Product Details

Melville House Publishing
Publication date:
Mysteries of New Venice Series , #2
Sold by:
Penguin Random House Publisher Services
Sales rank:
File size:
7 MB

Meet the Author

JEAN-CHRISTOPHE VALTAT was educated at the École Normale Supérieure And the Sorbonne. He is the author of 2010's steampunk favourite Aurorarama, to which Luminous Chaos is the sequel. He has also written three acclaimed books of literary fiction: Album, a collection of short stories, and the novels Exes and 03, the last of which was translated into English and published by Farrar, Straus, & Giroux.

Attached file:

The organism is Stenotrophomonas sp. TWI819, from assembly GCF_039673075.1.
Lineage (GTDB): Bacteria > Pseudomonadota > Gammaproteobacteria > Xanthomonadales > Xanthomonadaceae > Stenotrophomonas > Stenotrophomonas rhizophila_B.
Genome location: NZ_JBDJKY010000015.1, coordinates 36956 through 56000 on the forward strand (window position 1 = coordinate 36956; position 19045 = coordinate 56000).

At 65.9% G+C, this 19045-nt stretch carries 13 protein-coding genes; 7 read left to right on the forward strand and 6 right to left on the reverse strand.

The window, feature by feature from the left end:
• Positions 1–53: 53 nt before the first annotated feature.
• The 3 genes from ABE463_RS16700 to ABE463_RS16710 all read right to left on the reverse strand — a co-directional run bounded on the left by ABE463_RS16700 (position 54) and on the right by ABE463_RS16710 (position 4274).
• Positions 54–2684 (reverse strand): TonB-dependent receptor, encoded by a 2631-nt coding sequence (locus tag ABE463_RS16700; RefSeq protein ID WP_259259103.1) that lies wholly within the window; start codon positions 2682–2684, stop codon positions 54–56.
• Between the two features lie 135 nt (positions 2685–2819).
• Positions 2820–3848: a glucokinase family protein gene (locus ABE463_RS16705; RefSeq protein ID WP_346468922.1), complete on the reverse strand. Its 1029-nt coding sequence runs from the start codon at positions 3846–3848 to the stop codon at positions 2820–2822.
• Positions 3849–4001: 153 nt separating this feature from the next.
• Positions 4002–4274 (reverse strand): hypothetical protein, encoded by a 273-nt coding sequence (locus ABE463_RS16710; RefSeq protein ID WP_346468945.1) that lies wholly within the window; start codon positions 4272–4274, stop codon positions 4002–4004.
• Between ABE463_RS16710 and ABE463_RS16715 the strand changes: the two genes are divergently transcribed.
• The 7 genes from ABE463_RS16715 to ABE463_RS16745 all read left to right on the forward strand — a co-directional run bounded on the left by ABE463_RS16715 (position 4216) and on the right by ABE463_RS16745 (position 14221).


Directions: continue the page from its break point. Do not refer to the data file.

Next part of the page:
MAHENDRA SINGH is an illustrator and longstanding Lewis Carroll fan. He is a member of the Lewis Carroll Society of North America, and an editor for their journal, the Knight Letter. For Melville House, he produced an illustrated version of Lewis Carroll's The Hunting of the Snark.

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Luminous Chaos 5 out of 5 based on 0 ratings. 1 reviews.
Anonymous More than 1 year ago
Most Steampunk literature is more akin to the old penny dreadful genre; rapidly produced popular entertainment, superficially and carelessly written, and stuffed with stereotyped tropes. Luminous Chaos, and it's predecessor Aurorarama, are of a much higher order of being.